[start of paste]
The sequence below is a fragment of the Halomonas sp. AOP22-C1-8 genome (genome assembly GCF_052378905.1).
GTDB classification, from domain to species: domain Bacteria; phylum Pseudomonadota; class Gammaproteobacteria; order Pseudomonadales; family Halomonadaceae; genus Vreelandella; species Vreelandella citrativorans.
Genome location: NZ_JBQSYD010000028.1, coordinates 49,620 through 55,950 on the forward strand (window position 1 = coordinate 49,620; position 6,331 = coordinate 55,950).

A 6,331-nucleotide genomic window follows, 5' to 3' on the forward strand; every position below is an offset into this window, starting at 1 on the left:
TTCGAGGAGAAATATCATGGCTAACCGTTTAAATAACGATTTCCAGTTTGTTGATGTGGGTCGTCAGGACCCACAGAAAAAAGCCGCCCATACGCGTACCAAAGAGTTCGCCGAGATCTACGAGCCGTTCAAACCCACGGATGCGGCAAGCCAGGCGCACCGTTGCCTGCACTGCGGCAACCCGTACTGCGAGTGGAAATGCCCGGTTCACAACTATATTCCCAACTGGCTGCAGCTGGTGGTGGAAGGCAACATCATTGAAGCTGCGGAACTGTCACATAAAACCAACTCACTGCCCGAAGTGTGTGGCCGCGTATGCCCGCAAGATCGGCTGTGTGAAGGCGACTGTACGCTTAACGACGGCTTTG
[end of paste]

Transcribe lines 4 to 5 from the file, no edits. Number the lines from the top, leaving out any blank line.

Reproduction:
A 6,331-nucleotide genomic window follows, 5' to 3' on the forward strand; every position below is an offset into this window, starting at 1 on the left:
TTCGAGGAGAAATATCATGGCTAACCGTTTAAATAACGATTTCCAGTTTGTTGATGTGGGTCGTCAGGACCCACAGAAAAAAGCCGCCCATACGCGTACCAAAGAGTTCGCCGAGATCTACGAGCCGTTCAAACCCACGGATGCGGCAAGCCAGGCGCACCGTTGCCTGCACTGCGGCAACCCGTACTGCGAGTGGAAATGCCCGGTTCACAACTATATTCCCAACTGGCTGCAGCTGGTGGTGGAAGGCAACATCATTGAAGCTGCGGAACTGTCACATAAAACCAACTCACTGCCCGAAGTGTGTGGCCGCGTATGCCCGCAAGATCGGCTGTGTGAAGGCGACTGTACGCTTAACGACGGCTTTG